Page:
Similarly, the English Revision in a few cases, and the Old Testament Appendix in a few more, put “despoil” for “spoil.” But the same reason which holds for those few is equally good for the numerous others in which this word occurs. The word “spoil” in the Authorized Version represents a great number of Hebrew words, some of which denote “lay waste,” “ruin,” or “destroy,” rather than “despoil”; and as “spoil” has nearly lost in popular use its original meaning, and is liable to occasion misconception, we have replaced it by “despoil,” “plunder,” “ravage,” and other terms, each as best adapted to the connection.
In like manner we have carried out another alteration which was made to a limited extent by the English Revisers—the distinction between the words “stranger” (“strange”), “foreigner” (“foreign”), and “sojourner.” These renderings correspond fairly well to three distinct Hebrew words; there is no good reason why the correspondence should not be made uniform throughout. Likewise we have carried out consistently the substitution of “false,” “falsehood,” and other terms, for “vain,” “vanity,” where the meaning of the original requires it. Here too a beginning was made by us in the Appendix. Many other examples might be adduced.
Here may be mentioned also that changes made for the sake of euphemism have been considerably increased. It has not been possible in every case to find an appropriate substitute for terms which in modern times have become offensive; but when it has been possible, we have deemed it wise to make the change. Some of the words, as, for example, “bowels,” are tolerable when used in their literal sense, but offensive when employed in a psychological sense. Thus, no other word would be appropriate in 2 Sam. xx. 10; but in Jer. iv. 19 or Lam. i. 20 to retain that term would be both unpleasant and incorrect. The conception of the writer is not really reproduced by a literal translation. The Hebrews were accustomed to attribute mental actions or emotions to various physical organs, whereas in English such a trope is limited almost entirely to “heart” and “brain.” There is nowhere any occasion for using the latter of these in the Bible; consequently it is almost unavoidable that “heart” should often be used as the translation of different Hebrew words. All scholars know that the Hebrew word commonly rendered “heart” is used very largely to denote not so much the seat of the emotions, as the seat of thought. It is rendered in the Authorized Version more than twenty times by “mind,” and might well be so rendered much oftener.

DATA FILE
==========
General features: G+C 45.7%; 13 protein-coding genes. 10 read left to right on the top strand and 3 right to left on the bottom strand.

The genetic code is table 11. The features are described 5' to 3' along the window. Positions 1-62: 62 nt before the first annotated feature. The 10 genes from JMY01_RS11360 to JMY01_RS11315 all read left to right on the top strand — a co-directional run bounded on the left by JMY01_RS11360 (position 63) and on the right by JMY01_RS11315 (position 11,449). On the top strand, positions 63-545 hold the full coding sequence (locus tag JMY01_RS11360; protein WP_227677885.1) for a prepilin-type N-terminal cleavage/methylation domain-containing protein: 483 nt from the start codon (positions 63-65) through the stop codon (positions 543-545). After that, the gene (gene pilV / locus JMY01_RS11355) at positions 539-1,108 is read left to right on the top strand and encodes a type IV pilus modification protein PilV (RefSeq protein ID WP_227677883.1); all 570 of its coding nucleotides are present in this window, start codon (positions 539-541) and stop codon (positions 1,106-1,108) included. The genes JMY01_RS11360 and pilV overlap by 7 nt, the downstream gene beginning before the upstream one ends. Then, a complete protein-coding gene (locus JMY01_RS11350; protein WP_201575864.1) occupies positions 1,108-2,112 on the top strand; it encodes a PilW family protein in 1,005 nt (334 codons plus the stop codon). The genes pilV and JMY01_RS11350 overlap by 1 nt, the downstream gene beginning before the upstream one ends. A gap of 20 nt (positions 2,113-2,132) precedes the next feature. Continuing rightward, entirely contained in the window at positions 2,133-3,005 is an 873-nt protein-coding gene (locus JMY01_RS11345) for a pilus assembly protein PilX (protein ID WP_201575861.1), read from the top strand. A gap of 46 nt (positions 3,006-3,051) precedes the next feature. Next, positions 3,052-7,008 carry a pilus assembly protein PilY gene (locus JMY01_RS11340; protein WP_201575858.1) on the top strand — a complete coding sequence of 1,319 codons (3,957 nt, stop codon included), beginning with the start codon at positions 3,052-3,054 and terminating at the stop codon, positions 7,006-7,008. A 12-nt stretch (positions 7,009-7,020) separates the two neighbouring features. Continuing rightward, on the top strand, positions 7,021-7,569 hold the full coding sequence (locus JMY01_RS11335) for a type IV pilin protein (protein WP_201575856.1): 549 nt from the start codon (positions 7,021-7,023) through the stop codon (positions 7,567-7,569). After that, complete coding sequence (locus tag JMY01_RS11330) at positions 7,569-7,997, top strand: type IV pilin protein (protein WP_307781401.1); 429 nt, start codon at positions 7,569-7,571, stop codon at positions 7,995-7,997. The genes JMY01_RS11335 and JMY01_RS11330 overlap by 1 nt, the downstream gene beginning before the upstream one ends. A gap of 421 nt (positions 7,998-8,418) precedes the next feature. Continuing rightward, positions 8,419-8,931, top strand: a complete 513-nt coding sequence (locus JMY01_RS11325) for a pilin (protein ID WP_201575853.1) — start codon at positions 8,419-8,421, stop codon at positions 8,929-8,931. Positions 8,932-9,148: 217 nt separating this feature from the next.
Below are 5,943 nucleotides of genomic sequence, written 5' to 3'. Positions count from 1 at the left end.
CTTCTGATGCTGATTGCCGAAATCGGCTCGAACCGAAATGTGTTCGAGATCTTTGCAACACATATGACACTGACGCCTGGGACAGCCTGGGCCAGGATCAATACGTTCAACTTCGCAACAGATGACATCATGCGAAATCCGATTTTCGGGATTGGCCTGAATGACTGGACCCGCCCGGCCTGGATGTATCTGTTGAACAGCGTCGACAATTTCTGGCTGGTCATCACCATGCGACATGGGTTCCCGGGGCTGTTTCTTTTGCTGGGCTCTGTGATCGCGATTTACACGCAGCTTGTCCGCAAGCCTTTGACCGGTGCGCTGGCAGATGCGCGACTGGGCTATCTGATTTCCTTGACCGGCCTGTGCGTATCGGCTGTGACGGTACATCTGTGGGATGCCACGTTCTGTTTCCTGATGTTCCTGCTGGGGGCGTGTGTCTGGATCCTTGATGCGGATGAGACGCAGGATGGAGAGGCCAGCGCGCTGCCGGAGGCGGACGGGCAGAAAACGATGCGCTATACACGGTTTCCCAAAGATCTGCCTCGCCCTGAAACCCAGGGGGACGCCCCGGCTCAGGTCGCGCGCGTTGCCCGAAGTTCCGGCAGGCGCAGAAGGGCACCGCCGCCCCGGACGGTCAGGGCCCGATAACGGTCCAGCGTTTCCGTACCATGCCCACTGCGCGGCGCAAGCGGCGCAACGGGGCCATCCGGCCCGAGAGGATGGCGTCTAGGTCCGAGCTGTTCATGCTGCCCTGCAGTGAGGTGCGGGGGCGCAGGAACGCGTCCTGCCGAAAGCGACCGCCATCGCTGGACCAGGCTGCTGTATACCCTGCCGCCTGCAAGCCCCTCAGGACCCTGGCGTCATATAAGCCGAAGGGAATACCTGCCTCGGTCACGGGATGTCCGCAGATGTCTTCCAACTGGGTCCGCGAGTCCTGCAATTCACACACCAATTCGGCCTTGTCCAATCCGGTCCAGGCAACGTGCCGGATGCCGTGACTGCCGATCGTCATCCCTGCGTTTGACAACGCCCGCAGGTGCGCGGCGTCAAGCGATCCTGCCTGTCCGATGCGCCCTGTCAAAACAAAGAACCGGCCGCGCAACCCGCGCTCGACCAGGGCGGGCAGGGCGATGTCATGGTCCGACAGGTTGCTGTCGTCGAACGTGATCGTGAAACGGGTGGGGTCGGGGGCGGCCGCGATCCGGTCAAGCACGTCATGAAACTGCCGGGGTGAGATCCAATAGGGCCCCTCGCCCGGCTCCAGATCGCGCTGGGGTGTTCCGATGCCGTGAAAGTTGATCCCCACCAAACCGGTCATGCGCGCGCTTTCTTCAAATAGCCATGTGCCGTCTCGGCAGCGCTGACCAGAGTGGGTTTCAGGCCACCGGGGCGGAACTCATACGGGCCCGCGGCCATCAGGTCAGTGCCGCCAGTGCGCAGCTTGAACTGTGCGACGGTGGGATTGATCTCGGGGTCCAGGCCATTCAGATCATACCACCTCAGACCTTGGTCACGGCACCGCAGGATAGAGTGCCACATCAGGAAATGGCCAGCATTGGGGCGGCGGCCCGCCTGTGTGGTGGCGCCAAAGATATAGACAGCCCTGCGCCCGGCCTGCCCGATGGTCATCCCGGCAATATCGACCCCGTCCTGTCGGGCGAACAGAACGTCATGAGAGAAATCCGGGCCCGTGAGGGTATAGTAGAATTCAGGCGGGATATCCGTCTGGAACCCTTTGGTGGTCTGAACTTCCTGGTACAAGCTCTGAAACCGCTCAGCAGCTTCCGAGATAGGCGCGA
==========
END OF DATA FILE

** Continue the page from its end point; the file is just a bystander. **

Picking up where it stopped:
The word “reins” is one of those which in the Old Testament is used in a psychological relation. This word was retained by the English Revisers, and was also left without mention by the American Revisers when they prepared their Appendix. But if the synonymous word “kidneys” had been used in these passages, there would be an earnest and unanimous protest. In favor of the continued use of “reins,” therefore, one can only urge the poor reason that most readers attach to it no meaning whatever. We have consequently regarded it as only a consistent carrying out of our general principle when we have uniformly substituted “heart” for it, whenever it is used in a psychological sense.
In this connection it may be remarked that, while the English Revisers, yielding to the urgent representations of the Americans, voted to substitute “its” for “his” or “her” when relating to impersonal objects not personified, the substitution was so imperfectly made that we have had occasion to supplement the work in some two hundred cases.
Furthermore, the general intention of the American Revisers to eliminate obsolete, obscure, and misleading terms, has been more fully carried out by replacing some expressions which were left unmentioned in the Appendix; e.g., “bolled” (Ex. ix. 31), “in good liking” (Job xxxix. 4).
5. Closely connected with the foregoing are certain additional alterations which have seemed to be required by regard for pure English idiom.
We are not insensible to the justly lauded beauty and vigor of the style of the Authorized Version, nor do we forget that it has been no part of our task to modernize the diction of the Bible. But we are also aware that the rhetorical force and the antique flavor which we desire to retain do not consist in sporadic instances of uncouth, unidiomatic, or obscure phraseology. While we may freely admit that the English of the Scriptures can, as a whole, hardly be improved, yet it would be extravagant to hold that it cannot be bettered in any of its details. What was once good usage is often such no longer; and we can see no sound reason for retaining such expressions as “smell thereto” (Ex. xxx. 38), “forth of” (instead of “forth from”), “inquire at” (1 K. xxii. 5), “a fool’s vexation is heavier than them both” (Prov. xxvii. 3), or “when … he be jealous over his wife” (Num. v. 30). These are only a few of the many instances of phraseology which there is the best reason for amending.